Tuesday, July 30, 2013

Orchard fence

After the last posting on my blog I received several requests for more information on our orchard fencing. Seems we weren't the only ones sharing more fruit than we want to with our wild neighbors . 

Initially we thought the main problem for our young fruit trees would be browsing deer and in the fall, rutting bucks. Both can create havoc on immature trees by stripping  the leaves and gouging the bark. To combat the deer we installed a seven foot high fence using flexible plastic deer fencing attached to 2” plastic conduit that we slid over metal t-posts pounded in the ground. (I’ll add some resources for materials at the end of this post.) This fence worked well during the years that the trees were growing but not producing fruit. As soon as we started getting fruit we had a new bandit to contend with.

Our cherry trees were the first to start producing fruit and it didn’t take the raccoons long to notice the ripening cherries. They would either climb up the fence or tear a hole in it to gain access. Once inside the fence, the raccoons would climb up the branches eating the cherries and breaking the branches as they went. It has taken us several years of pruning to return our first cherry tree, Bali, to a pleasing and productive condition. 

Last year our apple trees finally started producing fruit and the raccoons quickly took notice of that with the same results – broken branches and missing fruit. After several repairs to holes in the fence Don put up an electric fence wire at raccoon nose height. We were awakened that night by a loud squeak when wet raccoon nose contacted electric fence. As far as we know, we have not had a bear try to get to the fruit but just to be on the safe side, Don added another electric fence at bear nose height.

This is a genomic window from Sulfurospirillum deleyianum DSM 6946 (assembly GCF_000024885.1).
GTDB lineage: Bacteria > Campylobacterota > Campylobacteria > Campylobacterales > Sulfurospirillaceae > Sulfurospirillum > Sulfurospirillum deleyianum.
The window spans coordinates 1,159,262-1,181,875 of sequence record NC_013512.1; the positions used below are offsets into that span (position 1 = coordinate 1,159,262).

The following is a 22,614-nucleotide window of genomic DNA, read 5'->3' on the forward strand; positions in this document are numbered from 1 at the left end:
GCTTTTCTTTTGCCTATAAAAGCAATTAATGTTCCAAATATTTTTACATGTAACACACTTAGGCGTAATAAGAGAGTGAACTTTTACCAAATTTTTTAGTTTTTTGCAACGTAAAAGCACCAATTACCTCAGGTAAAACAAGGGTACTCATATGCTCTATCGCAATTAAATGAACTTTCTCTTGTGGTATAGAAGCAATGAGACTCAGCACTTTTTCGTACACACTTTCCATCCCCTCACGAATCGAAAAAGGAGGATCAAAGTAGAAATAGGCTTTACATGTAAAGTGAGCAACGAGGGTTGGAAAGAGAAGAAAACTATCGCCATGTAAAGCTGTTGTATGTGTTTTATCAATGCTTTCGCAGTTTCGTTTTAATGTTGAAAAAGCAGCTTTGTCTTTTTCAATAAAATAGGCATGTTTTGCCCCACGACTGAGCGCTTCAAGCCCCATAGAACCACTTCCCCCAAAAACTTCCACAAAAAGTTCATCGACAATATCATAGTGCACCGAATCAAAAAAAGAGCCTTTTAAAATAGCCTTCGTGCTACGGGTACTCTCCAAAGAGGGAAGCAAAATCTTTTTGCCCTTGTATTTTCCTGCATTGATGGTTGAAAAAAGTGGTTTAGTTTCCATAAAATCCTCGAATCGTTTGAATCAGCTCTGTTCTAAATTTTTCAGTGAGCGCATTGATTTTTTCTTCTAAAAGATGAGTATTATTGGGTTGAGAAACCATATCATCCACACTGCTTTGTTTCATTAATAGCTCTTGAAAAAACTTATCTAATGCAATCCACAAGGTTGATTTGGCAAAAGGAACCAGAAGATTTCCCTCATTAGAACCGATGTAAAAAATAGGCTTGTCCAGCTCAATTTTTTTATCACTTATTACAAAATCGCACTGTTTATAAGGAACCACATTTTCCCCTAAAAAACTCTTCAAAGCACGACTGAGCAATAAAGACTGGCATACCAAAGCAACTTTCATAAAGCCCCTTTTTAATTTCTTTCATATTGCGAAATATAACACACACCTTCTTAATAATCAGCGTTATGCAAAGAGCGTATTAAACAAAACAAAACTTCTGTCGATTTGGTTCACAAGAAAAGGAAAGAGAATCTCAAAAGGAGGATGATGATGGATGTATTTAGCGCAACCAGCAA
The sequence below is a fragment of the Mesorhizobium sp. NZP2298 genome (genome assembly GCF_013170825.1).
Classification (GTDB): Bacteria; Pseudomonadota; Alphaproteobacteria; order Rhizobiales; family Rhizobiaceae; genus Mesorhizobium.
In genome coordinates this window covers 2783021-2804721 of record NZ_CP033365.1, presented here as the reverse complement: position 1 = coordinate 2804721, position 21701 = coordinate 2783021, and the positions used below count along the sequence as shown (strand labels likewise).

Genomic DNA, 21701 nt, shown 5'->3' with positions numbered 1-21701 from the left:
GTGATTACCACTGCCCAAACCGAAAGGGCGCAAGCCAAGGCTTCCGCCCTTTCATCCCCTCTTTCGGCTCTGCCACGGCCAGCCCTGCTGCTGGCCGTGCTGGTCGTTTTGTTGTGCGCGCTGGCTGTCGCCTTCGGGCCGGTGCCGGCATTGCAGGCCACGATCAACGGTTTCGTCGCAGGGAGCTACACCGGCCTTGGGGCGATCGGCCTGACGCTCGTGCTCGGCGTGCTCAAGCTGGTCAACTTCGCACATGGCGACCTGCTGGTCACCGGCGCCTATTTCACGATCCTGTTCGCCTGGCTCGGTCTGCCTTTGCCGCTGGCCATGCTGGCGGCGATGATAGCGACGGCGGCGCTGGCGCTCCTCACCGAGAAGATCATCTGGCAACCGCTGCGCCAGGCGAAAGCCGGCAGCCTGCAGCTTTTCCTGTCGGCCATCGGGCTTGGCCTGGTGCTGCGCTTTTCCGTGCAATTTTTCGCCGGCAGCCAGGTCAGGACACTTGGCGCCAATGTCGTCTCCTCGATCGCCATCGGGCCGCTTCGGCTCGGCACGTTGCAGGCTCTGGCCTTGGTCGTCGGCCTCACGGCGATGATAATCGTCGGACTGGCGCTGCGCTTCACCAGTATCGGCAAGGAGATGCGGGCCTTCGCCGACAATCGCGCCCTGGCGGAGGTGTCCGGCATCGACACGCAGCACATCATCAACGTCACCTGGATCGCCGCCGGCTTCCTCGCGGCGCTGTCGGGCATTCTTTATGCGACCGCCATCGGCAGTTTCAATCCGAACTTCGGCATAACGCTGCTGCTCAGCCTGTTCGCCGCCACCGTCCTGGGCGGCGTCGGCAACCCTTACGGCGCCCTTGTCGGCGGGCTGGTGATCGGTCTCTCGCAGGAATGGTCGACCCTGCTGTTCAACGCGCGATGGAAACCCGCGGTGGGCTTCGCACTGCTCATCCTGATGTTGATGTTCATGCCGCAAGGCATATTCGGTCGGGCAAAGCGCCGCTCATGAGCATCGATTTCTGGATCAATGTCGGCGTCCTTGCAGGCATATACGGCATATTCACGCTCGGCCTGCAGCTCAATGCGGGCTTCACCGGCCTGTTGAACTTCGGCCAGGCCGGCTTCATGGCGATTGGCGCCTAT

Confident that we now had the critters at bay we looked forward to enjoying some cherries and apples. But it was not to be. The robins quickly discovered the bright red cherries and polished off nearly all of them. Then in late September when the apples were just about ready to harvest a Stellar Jay discovered the bounty and pecked a hole in nearly every single apple. 

Over last winter Don cruised the internet looking for solutions to the bird thieves. He found some excellent commercial bird netting and ordered enough for three trees. Two weeks ago, just as the cherries were starting to “blush” we draped and secured the nets. When the cherry  crop has been harvested we’ll move the nets to the apple trees.

So far, so good. This morning we harvested our first batch of cherries and will enjoy them for dessert tonight. 

Plastic deer fence – when we first built our seven foot tall fence there weren’t many products available and we found the fencing on a cat fence website: http://purrfectfence.com/ . It is more common these days and you can probably find something similar at your local hardware store or at the next link.

Electric fencing – the absolute best source for all electric fencing needs is Premier Fencing: http://www.premier1supplies.com/ . They have everything to protect gardens, orchards or even keep cattle and horses where you want them.

Bird netting – check out American Netting: 

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